Edmund Burke is remembered as the father of Conservatism, though his work influenced all of classical liberal thought.
Despite its devastating consequences, the French Revolution (1789-1799) was a major event in the spread of democratic ideals.
In this entry, George Carey explores the founding principles of conservatism and the ways in which they can be seen in modern conservative thought.
Bureaucratic organizations rely on hierarchal structures and uniform processes to accomplish tasks, an organization approach that libertarians critique.
Subsidiarity is decentralized, bottom-up decision-making. Libertarians support decentralization that places the individual in charge of their own decisions.
Spontaneous order theory suggests that society is the aggregate of individual action, and that institutions of society form without government planning.
Buckle was a great British historian of the 19th century who dedicated his life to completing a comprehensive history of English culture.
Libertarians celebrate increasing individual liberties as the main fuel for human progress - material, moral, and intellectual.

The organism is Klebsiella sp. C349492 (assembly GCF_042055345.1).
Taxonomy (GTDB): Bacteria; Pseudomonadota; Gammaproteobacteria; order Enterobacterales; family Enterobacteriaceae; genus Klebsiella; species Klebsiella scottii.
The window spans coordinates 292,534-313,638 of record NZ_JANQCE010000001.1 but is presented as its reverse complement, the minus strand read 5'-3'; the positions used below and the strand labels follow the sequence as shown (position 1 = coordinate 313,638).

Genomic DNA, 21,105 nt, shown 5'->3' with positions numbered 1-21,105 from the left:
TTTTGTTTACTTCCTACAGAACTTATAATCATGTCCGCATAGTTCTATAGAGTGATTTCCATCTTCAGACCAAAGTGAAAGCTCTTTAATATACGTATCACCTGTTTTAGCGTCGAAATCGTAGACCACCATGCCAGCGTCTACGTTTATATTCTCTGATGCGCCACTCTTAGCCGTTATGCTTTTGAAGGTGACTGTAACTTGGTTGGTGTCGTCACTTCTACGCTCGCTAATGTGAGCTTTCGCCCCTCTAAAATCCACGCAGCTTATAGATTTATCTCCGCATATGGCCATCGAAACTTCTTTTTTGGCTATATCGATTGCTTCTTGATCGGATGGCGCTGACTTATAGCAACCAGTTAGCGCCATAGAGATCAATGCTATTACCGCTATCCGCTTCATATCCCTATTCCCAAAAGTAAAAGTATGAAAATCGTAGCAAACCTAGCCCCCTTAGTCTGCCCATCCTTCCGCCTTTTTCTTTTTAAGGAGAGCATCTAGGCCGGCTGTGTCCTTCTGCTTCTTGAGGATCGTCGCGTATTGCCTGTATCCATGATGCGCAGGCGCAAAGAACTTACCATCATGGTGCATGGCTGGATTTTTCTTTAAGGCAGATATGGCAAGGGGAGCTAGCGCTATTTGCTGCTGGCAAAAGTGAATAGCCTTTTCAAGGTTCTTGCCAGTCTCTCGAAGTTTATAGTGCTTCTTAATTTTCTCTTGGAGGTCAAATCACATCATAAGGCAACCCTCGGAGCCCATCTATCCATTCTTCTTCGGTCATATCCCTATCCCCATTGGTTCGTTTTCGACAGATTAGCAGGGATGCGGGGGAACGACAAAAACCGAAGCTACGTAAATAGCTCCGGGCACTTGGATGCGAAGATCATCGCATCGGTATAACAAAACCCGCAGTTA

One of the leading economists of the last century, James M. Buchanan was one of the founders of the public choice theory of economics.
Knut Wicksell was a Swedish economist whose insights on banking and investment influenced and anticipated the work of public choice economists.
Tullock contributed to the start of the public choice school of economics and countered status-quo arguments about the role of government in the market.
Many libertarians argue that though market failures exist, private solutions still work more effectively than government intervention.
Instead of focusing on groups and society, individualism places the individual as the focus of ethical discussion and political agency.
Often called the father of the self-esteem movement, Nathaniel Branden was a noted psychologist and author who favored personal freedom and choice.
Böhm-Bawerk and his signature work, Capital and Interest, contributed majorly to the Austrian School of economics and the concept of interest.
Marxism is a philosophy calling for the working class to overcome capitalism and institute a socialist society. Politically, it has only caused disaster.
The Prohibition of alcohol, from 1919-1933, though intended to reduce alcohol consumption, merely made alcohol consumption more dangerous.
Private property succeeds in supporting an ordered, free, and just society where other configurations of property fail.